MLB attendance: media myths versus statistical realities

I usually avoid sports talk radio since it’s often banal and society has more important issues, but while doing business Tuesday in Chicago I caught myself listening to the trivialities of wannabe athletes and ex-athletes on three different channels throughout the morning. Windy City Talk radio is as “passionate” as anywhere outside of New York, which also means it’s wholly ignorant of what goes on outside their immediate area.

MLB selloutChicagoans and ESPN blowhards like Colin Cowherd had a “good time talking baseball” they said, but it wasn’t about the five great divisional races, amazing young talent or near-record attendance the past five nights, but rather it was a the predictable Ryan Braun discourse. I won’t get into the Braun story, other than to relay that it’s very complex, thus I was disappointed yet unsurprised to solely read and hear sanctimony, hypocrisy , appalling hyperboleincessant hatred and any chance to criticize Major League Baseball today. But that’s gleeful fodder for agenda-driven folks in our sports media.

One Chicago dunderhead pondered, “How will this affect MLB attendance, considering it’s already been down for years?”

This cliché is as bold-faced a lie as this infamous claim 15 short years ago. Despite the scandals, numerous underperforming stars, media bias and the odds stacked against the sport, more people attend baseball games than ever.

Allow me to introduce facts over emotion, and if you want to send these stats to 670 The Score or ESPN 1000, feel free.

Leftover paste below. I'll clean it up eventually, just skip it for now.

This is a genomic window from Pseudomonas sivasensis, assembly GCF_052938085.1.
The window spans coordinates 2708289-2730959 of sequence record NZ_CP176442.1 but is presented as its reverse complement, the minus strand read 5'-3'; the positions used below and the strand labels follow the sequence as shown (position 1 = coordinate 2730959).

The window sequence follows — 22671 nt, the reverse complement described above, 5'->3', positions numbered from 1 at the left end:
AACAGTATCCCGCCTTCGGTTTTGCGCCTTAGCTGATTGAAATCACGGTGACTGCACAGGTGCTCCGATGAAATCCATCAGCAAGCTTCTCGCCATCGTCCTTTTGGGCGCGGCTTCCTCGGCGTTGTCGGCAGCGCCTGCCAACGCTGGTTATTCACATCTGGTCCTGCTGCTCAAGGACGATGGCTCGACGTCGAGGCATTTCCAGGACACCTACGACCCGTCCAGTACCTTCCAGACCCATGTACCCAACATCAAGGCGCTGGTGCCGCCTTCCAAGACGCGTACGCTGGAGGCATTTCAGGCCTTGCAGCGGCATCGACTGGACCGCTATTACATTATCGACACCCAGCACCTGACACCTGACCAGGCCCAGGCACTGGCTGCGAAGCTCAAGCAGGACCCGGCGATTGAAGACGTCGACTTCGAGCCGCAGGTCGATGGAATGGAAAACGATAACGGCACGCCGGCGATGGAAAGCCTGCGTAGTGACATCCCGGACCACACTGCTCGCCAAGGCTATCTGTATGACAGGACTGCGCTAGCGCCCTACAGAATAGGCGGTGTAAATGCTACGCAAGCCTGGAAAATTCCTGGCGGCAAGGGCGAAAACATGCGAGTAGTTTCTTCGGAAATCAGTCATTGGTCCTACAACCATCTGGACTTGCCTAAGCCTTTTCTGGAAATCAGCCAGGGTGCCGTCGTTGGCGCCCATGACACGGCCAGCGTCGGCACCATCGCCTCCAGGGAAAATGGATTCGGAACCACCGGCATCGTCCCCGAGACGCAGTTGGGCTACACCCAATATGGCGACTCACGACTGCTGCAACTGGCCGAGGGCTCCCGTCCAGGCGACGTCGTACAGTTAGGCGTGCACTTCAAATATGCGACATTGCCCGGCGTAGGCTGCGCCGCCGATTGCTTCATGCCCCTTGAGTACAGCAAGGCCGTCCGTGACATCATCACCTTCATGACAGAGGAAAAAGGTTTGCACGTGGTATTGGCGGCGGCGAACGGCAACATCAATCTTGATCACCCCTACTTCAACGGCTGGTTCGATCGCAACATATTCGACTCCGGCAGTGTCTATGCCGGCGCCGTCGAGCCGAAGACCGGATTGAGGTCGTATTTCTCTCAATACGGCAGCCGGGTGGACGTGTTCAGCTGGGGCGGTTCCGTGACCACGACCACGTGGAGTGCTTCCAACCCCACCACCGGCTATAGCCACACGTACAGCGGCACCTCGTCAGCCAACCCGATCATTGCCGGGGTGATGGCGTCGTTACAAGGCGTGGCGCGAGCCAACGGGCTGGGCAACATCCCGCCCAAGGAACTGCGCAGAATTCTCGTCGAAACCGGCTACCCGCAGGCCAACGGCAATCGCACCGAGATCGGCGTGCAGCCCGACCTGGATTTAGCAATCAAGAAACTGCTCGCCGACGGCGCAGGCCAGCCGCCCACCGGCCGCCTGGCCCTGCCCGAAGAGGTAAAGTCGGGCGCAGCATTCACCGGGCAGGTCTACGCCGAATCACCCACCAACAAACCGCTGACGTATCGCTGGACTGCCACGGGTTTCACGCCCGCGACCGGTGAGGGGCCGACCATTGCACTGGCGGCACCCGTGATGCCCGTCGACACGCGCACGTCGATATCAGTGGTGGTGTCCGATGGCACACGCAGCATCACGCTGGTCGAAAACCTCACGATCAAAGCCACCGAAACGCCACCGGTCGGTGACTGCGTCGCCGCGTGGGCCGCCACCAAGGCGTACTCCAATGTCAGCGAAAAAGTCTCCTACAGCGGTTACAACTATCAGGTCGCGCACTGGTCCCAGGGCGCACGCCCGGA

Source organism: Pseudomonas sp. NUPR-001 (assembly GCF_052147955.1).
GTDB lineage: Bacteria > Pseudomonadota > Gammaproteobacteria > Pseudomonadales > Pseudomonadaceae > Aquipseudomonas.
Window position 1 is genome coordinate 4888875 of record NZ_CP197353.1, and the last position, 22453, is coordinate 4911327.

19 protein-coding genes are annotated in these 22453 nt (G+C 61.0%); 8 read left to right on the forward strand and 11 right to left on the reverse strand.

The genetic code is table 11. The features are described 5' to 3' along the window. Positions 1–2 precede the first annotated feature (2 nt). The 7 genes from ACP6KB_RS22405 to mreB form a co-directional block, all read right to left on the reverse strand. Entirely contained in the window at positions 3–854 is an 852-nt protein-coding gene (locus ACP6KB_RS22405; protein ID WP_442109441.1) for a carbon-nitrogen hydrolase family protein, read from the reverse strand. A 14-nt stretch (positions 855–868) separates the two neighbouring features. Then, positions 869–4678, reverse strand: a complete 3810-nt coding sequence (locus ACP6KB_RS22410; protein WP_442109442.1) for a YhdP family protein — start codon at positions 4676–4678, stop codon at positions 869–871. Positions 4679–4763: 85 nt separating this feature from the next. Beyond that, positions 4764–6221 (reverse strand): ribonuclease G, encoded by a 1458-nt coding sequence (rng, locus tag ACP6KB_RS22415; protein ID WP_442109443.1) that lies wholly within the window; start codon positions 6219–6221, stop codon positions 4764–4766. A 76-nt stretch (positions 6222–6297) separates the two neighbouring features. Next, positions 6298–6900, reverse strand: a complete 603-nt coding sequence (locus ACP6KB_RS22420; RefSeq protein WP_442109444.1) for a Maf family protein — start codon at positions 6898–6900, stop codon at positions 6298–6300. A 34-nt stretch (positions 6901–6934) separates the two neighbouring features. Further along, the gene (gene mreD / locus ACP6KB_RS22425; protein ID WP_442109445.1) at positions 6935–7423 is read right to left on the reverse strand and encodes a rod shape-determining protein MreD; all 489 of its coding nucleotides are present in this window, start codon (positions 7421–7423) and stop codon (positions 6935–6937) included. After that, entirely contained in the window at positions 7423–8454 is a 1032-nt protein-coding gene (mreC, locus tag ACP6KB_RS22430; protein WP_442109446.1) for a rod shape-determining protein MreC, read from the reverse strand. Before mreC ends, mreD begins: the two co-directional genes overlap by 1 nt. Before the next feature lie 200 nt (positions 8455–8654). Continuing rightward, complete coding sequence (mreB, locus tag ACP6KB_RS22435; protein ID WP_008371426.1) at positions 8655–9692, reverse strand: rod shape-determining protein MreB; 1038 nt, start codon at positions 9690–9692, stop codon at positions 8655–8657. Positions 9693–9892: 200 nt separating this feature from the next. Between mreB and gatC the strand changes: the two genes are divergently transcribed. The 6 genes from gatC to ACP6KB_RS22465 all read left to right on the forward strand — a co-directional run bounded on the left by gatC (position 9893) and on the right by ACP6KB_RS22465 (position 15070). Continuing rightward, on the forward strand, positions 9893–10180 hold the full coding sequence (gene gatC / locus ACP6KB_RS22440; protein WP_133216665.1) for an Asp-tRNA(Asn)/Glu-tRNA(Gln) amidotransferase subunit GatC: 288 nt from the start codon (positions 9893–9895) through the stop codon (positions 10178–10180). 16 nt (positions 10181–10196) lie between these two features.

•The 2012 MLB regular season represented the game’s highest attendance since 2008 and the fifth-best single-season attendance in the sport’s history.

•The two percent increase marked the largest year-to-year growth in six years. In addition, this is the second consecutive season that total attendance increased over the previous year.

•In a “breathtaking” season where massive attendance was evident by late June yet barely publicized, MLB averaged nearly 31,000 fans per game. (Consider: 31,000 people paying to watch baseball every night between April and October. Unfathomable.)

•The last nine years are the nine best-attended seasons in the history of Major League Baseball, including the four successive record-breaking seasons from 2004 through 2007.  All these incredible numbers have come despite smaller ballparks and a weak economy, which has caused other sports to see decreased attendance.

•Nine clubs drew more than three million fans in 2012. That’s 37,000 people over 81 openings, despite unpredictable weather, folks vacationing, limited media hype and a sport lacking the “fast pace” of hockey, football, basketball or soccer we’re told many prefer these days. There is a good chance a dozen franchises will break the three million mark in 2013.

But that doesn’t stop the media indoctrination — even from men paid well to write about baseball.

April and May regularly see the lowest MLB attendance due to a bevy of factors, including cold weather, kids in school and seasonal trends not yet being established.

Ken Rosenthal acknowledged these facts in a June 5 column —  in addition to a 40 percent drop in Marlins attendance, which explains precisely why there actually is no drop in 2013 attendance against 2012 — yet still proceeded to mislead readers and whine about a “cause for concern” after one-third of a season with little change from a record year! I’m surprised he didn’t seek a “national conversation” on this non-existent matter.

The last two months of enormous attendance have proven Rosenthal wrong, as will the next two and the postseason. Sixty percent of clubs currently average at least 30,000 fans per game.

There was absolutely no legitimate reason for Rosenthal’s column, and MSN/Fox Sports exhibited why many trust the sports media as little as their news counterparts and fewer people trust the mainstream media than even the U.S Congress.

Ken, as someone who has s spoken to you personally, praise the sport that pays you a great salary, instead of debasing it.

Nor was there any reason for Yahoo! to inexplicably run photos of “MLB’s emptiest stadiums of 2013” twice (once early in the season and again last week when they apparently had nothing else to fill space).